Tonight, I’m ready to shut it all down and go to bed. The day was busy with the rigors of parenting, the grind of household duties. No time for “I”!
So after the last dishes are finally done, the night is quiet, I sit down, put the words here. Whatever words come. I know they will, although I don’t know what.
I’m thinking as ever about what this “practice” is, who does it and how, when and where. Why do I do it? What do I do?
People ask about it, the question comes up in study groups and more casual talk. Every time, I have a different reply, although I feel I always say the same thing.
It’s actually quite simple. This “Zen meditation” is really just taking a seat in the middle of whatever is going on, in the middle of the moment. Face to face with you.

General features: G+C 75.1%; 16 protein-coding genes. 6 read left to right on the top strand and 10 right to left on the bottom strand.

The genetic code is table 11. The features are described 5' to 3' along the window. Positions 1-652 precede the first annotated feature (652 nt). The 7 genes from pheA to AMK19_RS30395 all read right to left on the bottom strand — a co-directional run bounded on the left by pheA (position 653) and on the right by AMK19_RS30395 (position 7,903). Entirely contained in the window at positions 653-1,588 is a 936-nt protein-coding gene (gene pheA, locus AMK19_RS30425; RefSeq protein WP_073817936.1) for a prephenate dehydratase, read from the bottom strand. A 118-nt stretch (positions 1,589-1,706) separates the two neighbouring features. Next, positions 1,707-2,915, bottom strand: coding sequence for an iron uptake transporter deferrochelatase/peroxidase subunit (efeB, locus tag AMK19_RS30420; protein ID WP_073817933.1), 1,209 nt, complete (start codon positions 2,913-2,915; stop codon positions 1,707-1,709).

In one of the classic images, the Buddha is sitting cross-legged, left hand resting palm-up in his lap, right hand hanging down, fingertips lightly touching the ground. This “earth-touching mudra” says it all, perfectly: Everything we need is here, this very seat is the ground of awakening.
It has nothing to do with Buddhism, Zen, robes, ceremonies, rituals, the color of your clothing or the cut of your hair, a title, position, attainment.
It has everything to do with just sitting down. With whatever comes. In the middle of your life. Fingertips lightly touching the ground. Or the dishwater.
Amy Hollowell Sensei, Zenscribe